When Perspective Taking Increases Taking: Reactive Egoism in Social Interaction
People often egocentrically believe that they deserve more than their fair share of available resources. Although some previous research suggests that perspective taking may help reduce such conflict, the present research finds that considering the thoughts of others may actually increase selfish behavior. We demonstrate this effect in competitive contexts where considering others' perspectives activates egoistic theories of their likely behavior, leading people to behave more egoistically themselves. This "reactive egoism" is attenuated in cooperative contexts. We offer suggestions for when and how it is beneficial for people to look beyond their own perspective.
Eugene Caruso, Nicholas Epley, and Max Bazerman (2008) ,"When Perspective Taking Increases Taking: Reactive Egoism in Social Interaction", in NA - Advances in Consumer Research Volume 35, eds. Angela Y. Lee and Dilip Soman, Duluth, MN : Association for Consumer Research, Pages: 242-245.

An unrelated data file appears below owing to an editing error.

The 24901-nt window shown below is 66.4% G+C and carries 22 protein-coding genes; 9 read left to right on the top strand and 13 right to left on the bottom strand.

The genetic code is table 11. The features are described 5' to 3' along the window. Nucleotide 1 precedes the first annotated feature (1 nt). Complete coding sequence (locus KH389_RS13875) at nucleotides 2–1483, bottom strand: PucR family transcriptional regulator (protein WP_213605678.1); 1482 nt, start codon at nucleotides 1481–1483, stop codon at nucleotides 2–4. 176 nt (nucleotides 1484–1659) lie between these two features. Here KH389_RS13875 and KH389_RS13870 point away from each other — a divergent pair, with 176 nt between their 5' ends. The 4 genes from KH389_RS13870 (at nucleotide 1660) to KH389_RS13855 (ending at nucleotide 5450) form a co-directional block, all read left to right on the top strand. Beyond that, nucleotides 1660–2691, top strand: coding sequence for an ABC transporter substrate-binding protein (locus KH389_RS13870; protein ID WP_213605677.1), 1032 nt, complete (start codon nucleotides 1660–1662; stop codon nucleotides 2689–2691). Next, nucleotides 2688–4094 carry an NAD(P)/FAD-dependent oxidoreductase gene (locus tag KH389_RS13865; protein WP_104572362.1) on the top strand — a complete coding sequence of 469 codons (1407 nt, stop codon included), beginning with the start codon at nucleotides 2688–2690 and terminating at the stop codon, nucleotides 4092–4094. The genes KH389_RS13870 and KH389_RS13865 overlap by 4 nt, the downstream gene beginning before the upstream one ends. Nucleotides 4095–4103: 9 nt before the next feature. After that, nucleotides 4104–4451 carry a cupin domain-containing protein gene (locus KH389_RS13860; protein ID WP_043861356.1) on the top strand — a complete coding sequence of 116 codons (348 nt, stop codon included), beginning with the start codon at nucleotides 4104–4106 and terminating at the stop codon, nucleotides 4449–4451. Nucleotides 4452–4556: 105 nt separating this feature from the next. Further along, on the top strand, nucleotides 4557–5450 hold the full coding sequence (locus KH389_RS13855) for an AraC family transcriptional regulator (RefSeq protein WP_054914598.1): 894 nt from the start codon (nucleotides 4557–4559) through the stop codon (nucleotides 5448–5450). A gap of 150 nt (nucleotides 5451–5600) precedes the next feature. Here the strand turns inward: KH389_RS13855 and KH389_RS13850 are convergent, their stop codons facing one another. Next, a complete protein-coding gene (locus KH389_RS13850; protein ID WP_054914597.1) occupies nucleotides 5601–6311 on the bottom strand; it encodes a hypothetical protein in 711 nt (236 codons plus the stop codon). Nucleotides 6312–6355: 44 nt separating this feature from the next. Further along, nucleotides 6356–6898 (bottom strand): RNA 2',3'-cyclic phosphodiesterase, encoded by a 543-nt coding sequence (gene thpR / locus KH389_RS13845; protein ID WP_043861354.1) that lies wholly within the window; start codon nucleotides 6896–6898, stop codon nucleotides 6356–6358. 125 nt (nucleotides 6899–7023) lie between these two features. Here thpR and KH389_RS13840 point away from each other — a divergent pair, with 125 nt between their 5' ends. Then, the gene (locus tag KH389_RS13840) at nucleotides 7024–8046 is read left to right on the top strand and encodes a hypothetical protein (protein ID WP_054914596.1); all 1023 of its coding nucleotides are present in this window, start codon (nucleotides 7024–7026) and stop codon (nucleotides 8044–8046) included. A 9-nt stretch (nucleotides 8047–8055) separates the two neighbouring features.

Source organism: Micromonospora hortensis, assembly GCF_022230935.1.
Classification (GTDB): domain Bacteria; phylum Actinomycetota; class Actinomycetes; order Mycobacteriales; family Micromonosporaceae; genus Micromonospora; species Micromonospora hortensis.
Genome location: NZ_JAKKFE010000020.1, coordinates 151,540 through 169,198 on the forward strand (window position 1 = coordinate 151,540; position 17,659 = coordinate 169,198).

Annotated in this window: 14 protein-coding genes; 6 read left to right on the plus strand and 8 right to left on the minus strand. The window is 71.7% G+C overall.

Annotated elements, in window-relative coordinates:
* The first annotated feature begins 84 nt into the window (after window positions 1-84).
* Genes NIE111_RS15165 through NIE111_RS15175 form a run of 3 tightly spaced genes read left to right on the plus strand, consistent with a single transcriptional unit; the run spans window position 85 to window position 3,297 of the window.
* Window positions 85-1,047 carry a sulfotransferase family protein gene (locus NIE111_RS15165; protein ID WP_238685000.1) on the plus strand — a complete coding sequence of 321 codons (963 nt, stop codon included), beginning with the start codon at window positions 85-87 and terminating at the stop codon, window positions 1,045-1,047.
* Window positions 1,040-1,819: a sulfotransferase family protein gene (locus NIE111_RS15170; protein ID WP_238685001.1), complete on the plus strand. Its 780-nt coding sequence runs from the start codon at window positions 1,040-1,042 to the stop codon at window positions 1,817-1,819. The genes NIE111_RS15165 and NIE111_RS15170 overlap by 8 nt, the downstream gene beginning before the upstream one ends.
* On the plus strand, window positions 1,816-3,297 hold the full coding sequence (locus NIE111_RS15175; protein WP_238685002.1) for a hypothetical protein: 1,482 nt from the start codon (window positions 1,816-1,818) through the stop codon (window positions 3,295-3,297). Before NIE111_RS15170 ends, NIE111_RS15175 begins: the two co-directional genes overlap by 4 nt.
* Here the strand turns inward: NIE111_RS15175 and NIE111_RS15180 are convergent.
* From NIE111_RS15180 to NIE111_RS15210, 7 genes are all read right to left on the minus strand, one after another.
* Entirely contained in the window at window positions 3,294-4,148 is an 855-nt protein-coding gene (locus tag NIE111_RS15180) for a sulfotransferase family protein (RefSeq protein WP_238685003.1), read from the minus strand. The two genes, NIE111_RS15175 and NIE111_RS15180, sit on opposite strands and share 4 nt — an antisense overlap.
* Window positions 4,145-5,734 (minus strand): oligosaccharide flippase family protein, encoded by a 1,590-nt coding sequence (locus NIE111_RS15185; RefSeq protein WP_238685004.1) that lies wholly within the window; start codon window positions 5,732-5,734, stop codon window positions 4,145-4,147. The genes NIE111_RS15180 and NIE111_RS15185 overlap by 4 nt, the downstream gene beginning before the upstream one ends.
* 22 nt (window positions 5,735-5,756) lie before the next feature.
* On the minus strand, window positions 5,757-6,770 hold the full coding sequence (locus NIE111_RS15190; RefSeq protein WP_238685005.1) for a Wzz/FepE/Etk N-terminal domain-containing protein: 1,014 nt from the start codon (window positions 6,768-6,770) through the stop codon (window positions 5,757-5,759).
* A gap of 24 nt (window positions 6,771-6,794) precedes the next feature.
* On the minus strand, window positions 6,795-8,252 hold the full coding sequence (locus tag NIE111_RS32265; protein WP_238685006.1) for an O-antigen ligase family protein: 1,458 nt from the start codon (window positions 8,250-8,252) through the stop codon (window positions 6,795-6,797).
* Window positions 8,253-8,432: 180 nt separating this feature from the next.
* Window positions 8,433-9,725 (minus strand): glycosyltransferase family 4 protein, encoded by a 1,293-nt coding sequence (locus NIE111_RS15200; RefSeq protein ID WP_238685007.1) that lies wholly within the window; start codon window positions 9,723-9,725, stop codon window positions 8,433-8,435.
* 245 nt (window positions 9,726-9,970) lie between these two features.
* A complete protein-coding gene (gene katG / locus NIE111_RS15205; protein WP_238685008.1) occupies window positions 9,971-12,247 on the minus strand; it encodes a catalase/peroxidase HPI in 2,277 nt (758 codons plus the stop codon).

Eugene Caruso, University of Chicago
Nicholas Epley, University of Chicago
Max Bazerman, Harvard University
NA - Advances in Consumer Research Volume 35 | 2008
Predicting Consumer Brand Recall and Choice Using Large-Scale Text Corpora
Zhihao Zhang, University of California Berkeley, USA
Aniruddha Nrusimha, University of California Berkeley, USA
Ming Hsu, University of California Berkeley, USA
Paper Box or Plastic bag? Structural Package Design Elements Affect Health Perception and Consumption.
Joyce De Temmerman, Ghent University, Belgium
Iris Vermeir, Ghent University, Belgium
Hendrik Slabbinck, Ghent University, Belgium
H10. No Pain, No Out-of-Box Thinking: An Examination of the Effects of Self-Threat on Creativity
Huan You, University of Manitoba, Canada
Fang Wan, University of Manitoba, Canada
Luke Zhu, University of Manitoba, Canada
Haiyang Yang, Johns Hopkins University